Keep New Times Free

Al's Beef in North Scottsdale Is Just a Ho-Hum Purveyor of Italian Beef Sandwiches

A good Italian beef sandwich is a delicious mess. The Italian beef sandwich at Al's Beef in North Scottsdale is just a mess.

The sandwich is a staple of Chicago cuisine, and the original Al's Beef is a fixture in that city's Little Italy neighborhood, but the fare at the restaurant's new local franchise is more tragic than tasty.

What's Italian beef? It's a dripping deviation of the French dip: Slow-roasted lean beef, soaked in seasoned "juice," and piled on Italian bread. On top of it all is hot giardiniera — a spicy blend of chopped serrano peppers, carrots, cauliflower, celery, and olives packed in oil — and sautéed green peppers.


Fry Girl

Al's Beef
14740 North Northsight Boulevard, Scottsdale
E-mail laura.hahnfeld@newtimes.com.

The chaos at the new Al's starts with the backbone of the Italian beef sandwich: the bread. When ordered "wet" (as is customary in the Windy City), the sandwich is dunked in juice before it's served. The right bread — crunchy crust, fluffy dough — stands up to the soggy. But at Al's, the bread turned gummy, collapsing in on itself in saturated surrender.

The meat of the sandwich was a mushy mash-up of wrongs. First, the beef appeared to be shredded instead of thinly sliced, giving it a spongy consistency. Second, an acidic juice cloaked the traditional Italian seasonings. Finally, Al's signature giardiniera, made with pickled hot peppers, registered a "ho-hum" on the spice-o-meter.

I Support
  • Local
  • Community
  • Journalism
  • logo

Support the independent voice of Phoenix and help keep the future of New Times free.

Al's tries real hard to sell us on the original location's legacy. The décor consists mostly of excerpts from national magazines and signage trumpeting its many awards.

Yeah, I get it — it's a franchise. But if you're going to shove your brand down my throat, offer the goods to back it up.

Better Italian beef can be found in the Valley, and the best I've tried is at the Chicago Hamburger Company, at 38th Street and Indian School Road. The generous serving of giardiniera is house-made, the meat is done right, and the bread on this spicy beef bomb (it comes served wet — extra-wet if you ask) is soppy-strong. Unlike the inside of the sterile and logo-happy Al's, the Chicago Hamburger Company's flair comes from real memorabilia gleaned from the Second City.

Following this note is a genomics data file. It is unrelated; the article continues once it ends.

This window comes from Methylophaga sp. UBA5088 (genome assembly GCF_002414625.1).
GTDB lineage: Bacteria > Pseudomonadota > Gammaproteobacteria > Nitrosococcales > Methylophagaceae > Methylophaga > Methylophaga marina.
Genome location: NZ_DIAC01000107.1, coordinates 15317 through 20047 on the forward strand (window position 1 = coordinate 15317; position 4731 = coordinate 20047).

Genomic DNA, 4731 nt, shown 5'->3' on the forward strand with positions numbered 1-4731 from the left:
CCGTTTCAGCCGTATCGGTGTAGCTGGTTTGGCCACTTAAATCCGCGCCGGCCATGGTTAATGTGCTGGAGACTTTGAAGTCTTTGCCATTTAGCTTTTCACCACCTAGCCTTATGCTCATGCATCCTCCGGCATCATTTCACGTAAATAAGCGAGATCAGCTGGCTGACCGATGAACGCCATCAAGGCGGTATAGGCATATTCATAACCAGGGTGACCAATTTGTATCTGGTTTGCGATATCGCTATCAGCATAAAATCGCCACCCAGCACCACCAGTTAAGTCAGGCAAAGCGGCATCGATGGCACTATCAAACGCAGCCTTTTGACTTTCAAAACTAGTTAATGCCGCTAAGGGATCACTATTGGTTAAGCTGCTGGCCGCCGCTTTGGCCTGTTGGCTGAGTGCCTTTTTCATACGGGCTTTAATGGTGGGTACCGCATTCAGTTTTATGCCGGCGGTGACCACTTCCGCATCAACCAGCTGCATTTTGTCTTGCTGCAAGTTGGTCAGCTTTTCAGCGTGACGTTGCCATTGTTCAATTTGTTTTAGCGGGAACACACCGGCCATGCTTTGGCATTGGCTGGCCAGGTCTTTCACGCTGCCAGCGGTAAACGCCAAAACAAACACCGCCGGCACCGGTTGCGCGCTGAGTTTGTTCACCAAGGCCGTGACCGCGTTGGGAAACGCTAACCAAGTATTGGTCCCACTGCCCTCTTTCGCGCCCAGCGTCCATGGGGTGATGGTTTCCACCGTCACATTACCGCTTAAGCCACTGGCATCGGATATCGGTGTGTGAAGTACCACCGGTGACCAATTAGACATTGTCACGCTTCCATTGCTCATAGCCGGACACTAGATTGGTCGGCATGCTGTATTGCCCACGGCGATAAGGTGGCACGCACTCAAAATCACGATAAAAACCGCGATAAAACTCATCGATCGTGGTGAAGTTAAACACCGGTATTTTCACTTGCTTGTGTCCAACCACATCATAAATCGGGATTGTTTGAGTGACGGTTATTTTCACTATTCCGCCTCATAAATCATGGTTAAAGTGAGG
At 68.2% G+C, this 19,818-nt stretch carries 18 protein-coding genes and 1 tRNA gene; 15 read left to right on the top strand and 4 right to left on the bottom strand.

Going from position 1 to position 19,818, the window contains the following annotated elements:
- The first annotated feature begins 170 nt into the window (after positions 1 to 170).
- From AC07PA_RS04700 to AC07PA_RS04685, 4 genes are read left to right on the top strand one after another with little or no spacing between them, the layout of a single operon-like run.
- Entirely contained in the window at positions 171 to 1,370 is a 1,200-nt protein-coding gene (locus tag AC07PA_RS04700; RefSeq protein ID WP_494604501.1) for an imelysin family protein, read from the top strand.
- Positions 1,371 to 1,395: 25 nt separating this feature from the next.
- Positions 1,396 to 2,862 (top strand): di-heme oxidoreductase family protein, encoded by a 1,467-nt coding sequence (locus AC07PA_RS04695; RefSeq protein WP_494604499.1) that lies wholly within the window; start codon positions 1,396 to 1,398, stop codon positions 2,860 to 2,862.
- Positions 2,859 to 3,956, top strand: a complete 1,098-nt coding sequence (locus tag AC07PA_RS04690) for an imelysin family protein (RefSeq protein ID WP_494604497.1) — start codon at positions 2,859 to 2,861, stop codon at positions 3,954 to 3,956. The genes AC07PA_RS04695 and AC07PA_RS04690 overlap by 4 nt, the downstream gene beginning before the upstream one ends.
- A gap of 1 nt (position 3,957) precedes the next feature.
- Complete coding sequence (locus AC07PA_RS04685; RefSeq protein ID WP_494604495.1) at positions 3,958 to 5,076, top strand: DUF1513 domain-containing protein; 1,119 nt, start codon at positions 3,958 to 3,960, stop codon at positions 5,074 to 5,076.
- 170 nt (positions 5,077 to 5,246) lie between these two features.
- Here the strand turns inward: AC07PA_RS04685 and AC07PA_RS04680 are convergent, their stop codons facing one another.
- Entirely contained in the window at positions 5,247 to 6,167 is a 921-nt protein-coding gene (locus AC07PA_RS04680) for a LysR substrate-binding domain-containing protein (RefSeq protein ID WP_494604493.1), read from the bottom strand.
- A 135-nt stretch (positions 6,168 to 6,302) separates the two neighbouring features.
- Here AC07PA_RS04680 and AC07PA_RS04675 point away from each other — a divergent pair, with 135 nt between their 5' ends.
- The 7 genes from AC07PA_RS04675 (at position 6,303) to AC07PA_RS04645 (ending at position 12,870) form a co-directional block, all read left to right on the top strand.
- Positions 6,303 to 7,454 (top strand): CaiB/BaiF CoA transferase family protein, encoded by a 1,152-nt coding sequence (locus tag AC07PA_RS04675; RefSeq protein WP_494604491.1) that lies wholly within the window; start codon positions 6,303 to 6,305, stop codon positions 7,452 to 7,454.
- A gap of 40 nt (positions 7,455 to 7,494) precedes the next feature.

Until the North Scottsdale location of Al's Beef is truly Windy City-worthy, this Fry Girl will have to seek out her Italian beef bliss elsewhere.

Keep Phoenix New Times Free... Since we started Phoenix New Times, it has been defined as the free, independent voice of Phoenix, and we would like to keep it that way. Offering our readers free access to incisive coverage of local news, food and culture. Producing stories on everything from political scandals to the hottest new bands, with gutsy reporting, stylish writing, and staffers who've won everything from the Society of Professional Journalists' Sigma Delta Chi feature-writing award to the Casey Medal for Meritorious Journalism. But with local journalism's existence under siege and advertising revenue setbacks having a larger impact, it is important now more than ever for us to rally support behind funding our local journalism. You can help by participating in our "I Support" membership program, allowing us to keep covering Phoenix with no paywalls.

We use cookies to collect and analyze information on site performance and usage, and to enhance and customize content and advertisements. By clicking 'X' or continuing to use the site, you agree to allow cookies to be placed. To find out more, visit our cookies policy and our privacy policy.


Join the New Times community and help support independent local journalism in Phoenix.


Join the New Times community and help support independent local journalism in Phoenix.